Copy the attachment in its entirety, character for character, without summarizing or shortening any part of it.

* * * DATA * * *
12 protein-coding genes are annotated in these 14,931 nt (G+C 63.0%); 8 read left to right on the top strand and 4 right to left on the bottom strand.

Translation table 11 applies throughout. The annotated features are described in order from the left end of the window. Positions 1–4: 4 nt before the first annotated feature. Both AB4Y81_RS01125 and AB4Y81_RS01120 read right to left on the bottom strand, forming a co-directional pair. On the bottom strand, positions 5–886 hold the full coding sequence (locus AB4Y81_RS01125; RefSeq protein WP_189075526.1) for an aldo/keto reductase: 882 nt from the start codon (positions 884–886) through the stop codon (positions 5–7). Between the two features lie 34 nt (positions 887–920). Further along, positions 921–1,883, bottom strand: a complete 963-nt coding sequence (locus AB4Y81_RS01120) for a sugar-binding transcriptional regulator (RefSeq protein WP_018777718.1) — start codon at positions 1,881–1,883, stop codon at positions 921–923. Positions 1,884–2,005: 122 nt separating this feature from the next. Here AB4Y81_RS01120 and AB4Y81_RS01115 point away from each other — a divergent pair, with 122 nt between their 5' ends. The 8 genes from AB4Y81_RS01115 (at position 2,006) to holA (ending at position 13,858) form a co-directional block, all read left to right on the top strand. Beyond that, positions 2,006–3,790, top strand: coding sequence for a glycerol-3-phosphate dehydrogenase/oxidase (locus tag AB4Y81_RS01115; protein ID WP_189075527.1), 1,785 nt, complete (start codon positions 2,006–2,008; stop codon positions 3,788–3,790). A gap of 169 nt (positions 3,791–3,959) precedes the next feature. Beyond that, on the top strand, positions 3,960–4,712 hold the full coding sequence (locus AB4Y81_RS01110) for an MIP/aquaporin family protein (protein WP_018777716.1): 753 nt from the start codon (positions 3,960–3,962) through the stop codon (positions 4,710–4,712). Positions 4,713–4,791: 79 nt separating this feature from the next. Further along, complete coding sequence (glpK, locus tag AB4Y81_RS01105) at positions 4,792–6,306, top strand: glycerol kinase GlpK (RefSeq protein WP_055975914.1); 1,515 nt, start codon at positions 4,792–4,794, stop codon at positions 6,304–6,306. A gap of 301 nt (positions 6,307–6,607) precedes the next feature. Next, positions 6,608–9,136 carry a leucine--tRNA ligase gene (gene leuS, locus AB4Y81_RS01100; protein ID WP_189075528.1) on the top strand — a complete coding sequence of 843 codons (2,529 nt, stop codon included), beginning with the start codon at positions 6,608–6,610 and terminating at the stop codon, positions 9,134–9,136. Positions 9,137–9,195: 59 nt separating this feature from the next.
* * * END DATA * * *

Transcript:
12 protein-coding genes are annotated in these 14,931 nt (G+C 63.0%); 8 read left to right on the top strand and 4 right to left on the bottom strand.

Translation table 11 applies throughout. The annotated features are described in order from the left end of the window. Positions 1–4: 4 nt before the first annotated feature. Both AB4Y81_RS01125 and AB4Y81_RS01120 read right to left on the bottom strand, forming a co-directional pair. On the bottom strand, positions 5–886 hold the full coding sequence (locus AB4Y81_RS01125; RefSeq protein WP_189075526.1) for an aldo/keto reductase: 882 nt from the start codon (positions 884–886) through the stop codon (positions 5–7). Between the two features lie 34 nt (positions 887–920). Further along, positions 921–1,883, bottom strand: a complete 963-nt coding sequence (locus AB4Y81_RS01120) for a sugar-binding transcriptional regulator (RefSeq protein WP_018777718.1) — start codon at positions 1,881–1,883, stop codon at positions 921–923. Positions 1,884–2,005: 122 nt separating this feature from the next. Here AB4Y81_RS01120 and AB4Y81_RS01115 point away from each other — a divergent pair, with 122 nt between their 5' ends. The 8 genes from AB4Y81_RS01115 (at position 2,006) to holA (ending at position 13,858) form a co-directional block, all read left to right on the top strand. Beyond that, positions 2,006–3,790, top strand: coding sequence for a glycerol-3-phosphate dehydrogenase/oxidase (locus tag AB4Y81_RS01115; protein ID WP_189075527.1), 1,785 nt, complete (start codon positions 2,006–2,008; stop codon positions 3,788–3,790). A gap of 169 nt (positions 3,791–3,959) precedes the next feature. Beyond that, on the top strand, positions 3,960–4,712 hold the full coding sequence (locus AB4Y81_RS01110) for an MIP/aquaporin family protein (protein WP_018777716.1): 753 nt from the start codon (positions 3,960–3,962) through the stop codon (positions 4,710–4,712). Positions 4,713–4,791: 79 nt separating this feature from the next. Further along, complete coding sequence (glpK, locus tag AB4Y81_RS01105) at positions 4,792–6,306, top strand: glycerol kinase GlpK (RefSeq protein WP_055975914.1); 1,515 nt, start codon at positions 4,792–4,794, stop codon at positions 6,304–6,306. A gap of 301 nt (positions 6,307–6,607) precedes the next feature. Next, positions 6,608–9,136 carry a leucine--tRNA ligase gene (gene leuS, locus AB4Y81_RS01100; protein ID WP_189075528.1) on the top strand — a complete coding sequence of 843 codons (2,529 nt, stop codon included), beginning with the start codon at positions 6,608–6,610 and terminating at the stop codon, positions 9,134–9,136. Positions 9,137–9,195: 59 nt separating this feature from the next.